High quality Chrome trim on the model
Profile view
Note the "yellowish" headlight lenses
A view from above
Note the blue emblem on the front fender that shows this car is special (High Country Special)
This model can not open the trunk - a shame!
The parts on this model fits well
The recesses on the hood lid have indicator lights visible from the drivers perspective
A shame the chrome trim around the windows only is painted in silver!
Engine compartment is relative full of details
But the wires is missing
Otherwise many decal stickers
A view inside note the black carpet
A true racing interior of the time




When it came time for its first significant revamp, the original pony car was no longer the only pony car. It was clear the 1967 Ford Mustang would have to fight for sales.

Designers who would shape the '67 model were in a unique position, however. In the 1960s, a new car took some three years to go from drawing board to showroom. Typically, designers and engineers were working without knowing how the public liked the car they had just finished.

But when work on what would become the 1967 Ford Mustang began in summer 1964, the first edition was already a huge hit. That posed the knotty problem of what to do for an encore. While Ford expected some changes would be needed after '66, it wasn't clear what those ought to be. Moreover, as program head Ross Humphries later told author Gary Witzenburg: "At the time the '67 was planned, we really didn't have any idea that the original was such a winner. Things did look awfully rosy, but we didn't know how long it was going to last." Fad or not, Mustang's instant high success got Ford cracking on a slightly larger, more luxurious pony car by late 1964.

It would emerge for '67 as the Mercury Cougar. Meantime, Ford Division was left to ponder how archrival Chevrolet might respond -- if at all. For a time, General Motors design chief Bill Mitchell insisted his company already had a Mustang-fighter in the beautiful second-generation 1965 Corvair. But that was just a smokescreen for the super-secret 1967 Chevrolet Camaro, a true Chevy pony car being readied for launch in late 1966. As Ford engineer Tom Feaheny recalled for Witzenburg: "It was a long ways down the road before we were aware they were coming after us. "Beyond that, Feaheny admitted that "[the '67 Mustang] was an opportunity to do a lot of refinement work. Frankly, the amount of engineering in [the first model] was not as great as it could have been...We really wanted to do the job right the second time around." He also noted that product planning chief Hal Sperlich wanted to "one-up the original in every respect: model availability, options, handling, performance, braking, comfort, quietness, even appearance where we could without making a major change."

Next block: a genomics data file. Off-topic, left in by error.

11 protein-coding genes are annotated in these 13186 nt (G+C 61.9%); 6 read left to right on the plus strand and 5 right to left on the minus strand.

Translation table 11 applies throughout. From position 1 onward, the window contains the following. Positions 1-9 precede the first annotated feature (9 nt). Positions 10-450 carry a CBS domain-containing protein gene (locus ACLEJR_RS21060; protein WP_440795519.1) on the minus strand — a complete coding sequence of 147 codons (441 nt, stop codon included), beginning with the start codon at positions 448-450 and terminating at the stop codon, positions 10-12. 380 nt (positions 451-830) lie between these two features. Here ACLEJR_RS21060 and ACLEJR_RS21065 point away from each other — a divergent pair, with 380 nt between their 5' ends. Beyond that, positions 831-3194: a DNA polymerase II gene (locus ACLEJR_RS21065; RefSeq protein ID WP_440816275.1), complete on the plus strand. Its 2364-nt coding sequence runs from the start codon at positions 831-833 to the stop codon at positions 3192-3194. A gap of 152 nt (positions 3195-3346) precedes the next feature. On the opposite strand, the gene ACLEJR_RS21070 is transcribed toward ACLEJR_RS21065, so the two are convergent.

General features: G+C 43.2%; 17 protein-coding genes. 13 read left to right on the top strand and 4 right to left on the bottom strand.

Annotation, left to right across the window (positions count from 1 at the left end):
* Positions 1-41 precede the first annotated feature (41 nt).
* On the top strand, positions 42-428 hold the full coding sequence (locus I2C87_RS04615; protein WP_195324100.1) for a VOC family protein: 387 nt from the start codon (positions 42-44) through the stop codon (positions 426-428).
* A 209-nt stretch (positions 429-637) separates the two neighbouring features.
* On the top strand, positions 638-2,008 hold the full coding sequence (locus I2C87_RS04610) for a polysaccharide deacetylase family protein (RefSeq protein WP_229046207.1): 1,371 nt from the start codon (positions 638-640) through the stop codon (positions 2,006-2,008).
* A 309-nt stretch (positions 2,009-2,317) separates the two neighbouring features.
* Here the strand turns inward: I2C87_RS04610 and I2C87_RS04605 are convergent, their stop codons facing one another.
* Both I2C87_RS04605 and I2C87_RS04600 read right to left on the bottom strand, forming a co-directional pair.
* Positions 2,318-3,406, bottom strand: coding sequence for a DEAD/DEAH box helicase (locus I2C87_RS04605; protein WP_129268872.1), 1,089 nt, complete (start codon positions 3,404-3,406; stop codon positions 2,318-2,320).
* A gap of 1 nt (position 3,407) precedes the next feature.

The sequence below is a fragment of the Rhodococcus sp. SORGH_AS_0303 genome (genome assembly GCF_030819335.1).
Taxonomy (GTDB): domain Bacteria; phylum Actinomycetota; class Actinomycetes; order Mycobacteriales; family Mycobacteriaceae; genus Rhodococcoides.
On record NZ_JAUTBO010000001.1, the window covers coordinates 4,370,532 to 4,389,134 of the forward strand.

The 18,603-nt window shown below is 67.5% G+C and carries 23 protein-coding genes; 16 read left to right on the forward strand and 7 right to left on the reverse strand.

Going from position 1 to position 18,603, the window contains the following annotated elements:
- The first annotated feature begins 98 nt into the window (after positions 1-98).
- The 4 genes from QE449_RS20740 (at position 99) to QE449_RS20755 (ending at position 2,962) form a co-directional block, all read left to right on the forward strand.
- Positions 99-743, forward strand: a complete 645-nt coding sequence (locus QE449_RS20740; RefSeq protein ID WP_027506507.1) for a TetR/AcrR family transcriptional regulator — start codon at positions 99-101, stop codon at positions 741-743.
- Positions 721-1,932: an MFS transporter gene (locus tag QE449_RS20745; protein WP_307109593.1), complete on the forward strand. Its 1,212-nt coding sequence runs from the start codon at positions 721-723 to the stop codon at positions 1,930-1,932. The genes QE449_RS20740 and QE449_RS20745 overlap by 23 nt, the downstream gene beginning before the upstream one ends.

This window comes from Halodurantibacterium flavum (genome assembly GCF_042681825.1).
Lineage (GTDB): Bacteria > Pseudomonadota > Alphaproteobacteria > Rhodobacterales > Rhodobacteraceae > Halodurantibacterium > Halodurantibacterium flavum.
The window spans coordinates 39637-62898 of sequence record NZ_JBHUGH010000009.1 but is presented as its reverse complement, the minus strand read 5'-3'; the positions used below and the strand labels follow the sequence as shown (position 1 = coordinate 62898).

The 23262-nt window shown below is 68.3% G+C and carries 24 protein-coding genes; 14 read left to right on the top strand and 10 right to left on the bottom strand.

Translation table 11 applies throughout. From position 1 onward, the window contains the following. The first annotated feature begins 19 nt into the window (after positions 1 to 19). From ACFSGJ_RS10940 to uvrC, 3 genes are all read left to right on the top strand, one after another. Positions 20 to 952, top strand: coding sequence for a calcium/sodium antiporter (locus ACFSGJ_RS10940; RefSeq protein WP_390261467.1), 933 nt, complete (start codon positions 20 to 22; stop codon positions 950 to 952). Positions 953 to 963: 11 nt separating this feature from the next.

Dovetailing nicely with that goal was the redesigned 1966 Ford Falcon, which grew from cost-conscious compact to a slightly smaller sister of the midsize 1966 Ford Fairlane. This meant Mustang would now have to share front-end components with those cars for cost and manufacturing reasons. And as the Fairlane was planned for big-block V-8s, Mustang's engine bay was bound to get wider too. Moreover, arrival of the 1964 Pontiac's GTO muscle car gave Ford an extra incentive to offer Mustang with a big-inch engine. After all, another "horsepower race" was on, and even a pony car can always use more oats.

The 1967 model year Mustang was the first redesign of the original model. Ford's designers began drawing up a larger version even as the original was achieving sales success, and while "Iacocca later complained about the Mustang's growth, he did oversee the redesign for 1967."The major mechanical feature was to allow the installation of a big-block V8 engine. The overall size, interior and cargo space were increased. Exterior trim changes included concave taillights, side scoop (1967 model) and chrome (1968 model) side ornamentation, square rear-view mirrors, and usual yearly wheel and gas cap changes. The high-performance 289 option was placed behind the newer 335 hp (250 kW; 340 PS) 390 cu in (6.4 L) FE engine from the Ford Thunderbird, which was equipped with a four-barrel carburetor. During the mid-1968 model year, a drag racer for the street could be ordered with the optional 428 cu in (7.0 L) Cobra Jet engine which was officially rated at 335 hp (250 kW; 340 PS) all of these Mustangs were issued R codes on their VINs.